Pick of the Day: 1991 Jaguar XJ6 Sovereign low-priced luxury sedan

Credit: Original article published by Classic Cars Journal.

Sir William Lyons, the founder of Jaguar, was involved with every Jaguar built from the SS series, through the XK120 and the E-Type. What was the last Jaguar design he had anything to do with?

The correct answer is the XJ40 version of the XJ6, such as the Pick of the Day, a 1991 Jaguar XJ6 Sovereign sedan.

The XJ40 model was the much-needed update of the venerable Jaguar sports sedan. The British car was the most-modern car Jaguar had built, combining modern features and the new AJ6 Jaguar 4.0-liter inline-6 engine with new bodywork and suspension. Unlike earlier updated versions of the XJ6, this was a clean-slate rework of the car.

The Grand Rapids, Michigan, dealer advertising the XJ6 on ClassicCars.com describes it as well-cared for and with relatively low-mileage, pointing out that the white paint shows high luster with an absence of sun fading or dulling from improper care, and the chrome is shiny, although there is a slight haze in the headlight lenses.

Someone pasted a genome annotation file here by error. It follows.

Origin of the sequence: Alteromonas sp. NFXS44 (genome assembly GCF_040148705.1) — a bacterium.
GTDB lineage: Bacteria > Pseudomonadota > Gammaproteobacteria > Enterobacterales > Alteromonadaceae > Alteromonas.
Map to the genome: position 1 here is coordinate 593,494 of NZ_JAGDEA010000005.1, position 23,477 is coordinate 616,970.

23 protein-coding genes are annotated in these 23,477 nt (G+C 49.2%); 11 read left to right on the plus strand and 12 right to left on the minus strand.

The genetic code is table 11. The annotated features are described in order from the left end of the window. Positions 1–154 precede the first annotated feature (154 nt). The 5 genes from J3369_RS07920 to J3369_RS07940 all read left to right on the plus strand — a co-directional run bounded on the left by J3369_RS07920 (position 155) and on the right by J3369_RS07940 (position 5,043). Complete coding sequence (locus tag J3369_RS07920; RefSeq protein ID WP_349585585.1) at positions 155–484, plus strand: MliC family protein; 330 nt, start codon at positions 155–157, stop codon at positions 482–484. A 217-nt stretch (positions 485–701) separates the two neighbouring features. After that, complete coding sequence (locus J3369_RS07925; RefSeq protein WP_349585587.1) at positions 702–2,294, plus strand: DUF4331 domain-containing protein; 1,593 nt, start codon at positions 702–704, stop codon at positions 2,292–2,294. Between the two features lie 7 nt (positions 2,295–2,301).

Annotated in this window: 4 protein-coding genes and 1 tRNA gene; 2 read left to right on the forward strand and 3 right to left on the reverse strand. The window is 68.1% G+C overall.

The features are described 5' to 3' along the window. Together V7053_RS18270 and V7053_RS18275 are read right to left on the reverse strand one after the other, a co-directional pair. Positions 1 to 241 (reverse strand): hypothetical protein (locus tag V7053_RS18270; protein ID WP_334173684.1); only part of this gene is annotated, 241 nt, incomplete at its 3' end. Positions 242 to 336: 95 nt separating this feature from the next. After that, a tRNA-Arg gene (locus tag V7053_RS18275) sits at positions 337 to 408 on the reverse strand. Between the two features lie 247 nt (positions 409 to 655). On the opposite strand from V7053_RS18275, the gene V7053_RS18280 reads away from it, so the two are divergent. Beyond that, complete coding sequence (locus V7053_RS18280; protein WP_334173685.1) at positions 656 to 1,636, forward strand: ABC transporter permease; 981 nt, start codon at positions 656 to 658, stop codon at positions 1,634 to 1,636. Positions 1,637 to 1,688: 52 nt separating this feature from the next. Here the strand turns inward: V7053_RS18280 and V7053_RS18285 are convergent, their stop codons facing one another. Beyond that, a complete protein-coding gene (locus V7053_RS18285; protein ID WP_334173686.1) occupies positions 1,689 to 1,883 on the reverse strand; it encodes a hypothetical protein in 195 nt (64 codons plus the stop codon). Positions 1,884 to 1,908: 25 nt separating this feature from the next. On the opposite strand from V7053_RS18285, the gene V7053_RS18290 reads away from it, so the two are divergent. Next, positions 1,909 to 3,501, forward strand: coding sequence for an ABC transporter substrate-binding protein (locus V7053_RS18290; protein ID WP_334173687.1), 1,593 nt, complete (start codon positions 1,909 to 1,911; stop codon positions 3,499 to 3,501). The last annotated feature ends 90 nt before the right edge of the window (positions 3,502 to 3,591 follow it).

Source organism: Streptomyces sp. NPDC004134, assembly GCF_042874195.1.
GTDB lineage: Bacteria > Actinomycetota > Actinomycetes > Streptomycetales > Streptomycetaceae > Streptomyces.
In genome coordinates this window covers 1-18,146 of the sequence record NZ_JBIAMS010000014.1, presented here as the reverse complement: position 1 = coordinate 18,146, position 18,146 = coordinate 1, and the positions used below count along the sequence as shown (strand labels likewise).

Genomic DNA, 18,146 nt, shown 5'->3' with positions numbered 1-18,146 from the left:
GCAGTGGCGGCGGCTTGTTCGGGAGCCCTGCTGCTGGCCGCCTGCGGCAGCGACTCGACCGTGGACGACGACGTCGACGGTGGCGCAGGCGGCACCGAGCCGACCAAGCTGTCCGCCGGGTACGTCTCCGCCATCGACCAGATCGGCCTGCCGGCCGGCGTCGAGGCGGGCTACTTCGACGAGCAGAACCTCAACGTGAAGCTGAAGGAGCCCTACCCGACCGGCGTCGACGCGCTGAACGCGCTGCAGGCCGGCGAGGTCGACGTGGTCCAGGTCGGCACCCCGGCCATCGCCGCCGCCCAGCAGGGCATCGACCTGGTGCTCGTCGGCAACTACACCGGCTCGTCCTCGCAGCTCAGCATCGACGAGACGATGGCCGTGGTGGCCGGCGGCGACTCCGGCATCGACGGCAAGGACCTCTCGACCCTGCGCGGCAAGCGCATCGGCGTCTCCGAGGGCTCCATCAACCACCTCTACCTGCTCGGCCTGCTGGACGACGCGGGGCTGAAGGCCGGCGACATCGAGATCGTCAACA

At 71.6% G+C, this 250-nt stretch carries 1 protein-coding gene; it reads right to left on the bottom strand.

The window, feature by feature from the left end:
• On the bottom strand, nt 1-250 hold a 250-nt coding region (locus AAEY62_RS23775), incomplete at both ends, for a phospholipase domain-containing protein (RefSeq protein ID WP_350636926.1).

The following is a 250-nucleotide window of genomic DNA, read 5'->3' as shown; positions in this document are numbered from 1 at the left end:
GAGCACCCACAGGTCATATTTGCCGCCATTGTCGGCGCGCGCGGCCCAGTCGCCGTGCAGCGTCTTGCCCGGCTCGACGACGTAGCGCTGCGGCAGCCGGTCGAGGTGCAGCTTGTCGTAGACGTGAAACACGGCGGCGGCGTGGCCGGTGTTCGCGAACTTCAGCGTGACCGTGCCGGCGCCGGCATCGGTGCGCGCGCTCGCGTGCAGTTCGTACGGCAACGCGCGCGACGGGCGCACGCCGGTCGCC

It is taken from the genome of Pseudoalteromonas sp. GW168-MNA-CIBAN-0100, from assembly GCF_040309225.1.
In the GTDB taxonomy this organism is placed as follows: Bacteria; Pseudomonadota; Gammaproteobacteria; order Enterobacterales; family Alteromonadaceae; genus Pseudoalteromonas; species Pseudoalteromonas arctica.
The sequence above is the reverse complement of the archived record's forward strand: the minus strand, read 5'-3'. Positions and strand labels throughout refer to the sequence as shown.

The tan-leather upholstery and rich burled wood trim are in excellent condition, the dealer notes, and the doors close with a satisfying thunk. All of the car’s original equipment is present and functional, including the factory audio system, sunroof and automatic shoulder belts, the ad says.

The car includes its original manuals, leather case and recent maintenance records.

For years, this fourth generation of the XJ6 was overlooked by many due to its more squared-off European look. It did not help that the next-generation XJ6 returned to the traditional XK6 headlight treatment.


Interestingly, though, in the past few years, these cars have started to gather a more serious following. Due to their being among the least expensive older Jaguar models, many have been driven into the ground, making finding one this nice quite difficult.

There is also the fact that these were some of the best put-together Jaguars in the history of the company, and did much to improve Jaguar’s reputation for reliability.


The asking price of this nice example is an incredibly reasonable $13,500, or less than any current compact sedan costs new.

So, the questions is: would you rather pay $10,000 more to drive a new Hyundai or would you rather sit behind the wheel of this Jaguar? I know which I would choose.

To view this listing on ClassicCars.com, see Pick of the Day.

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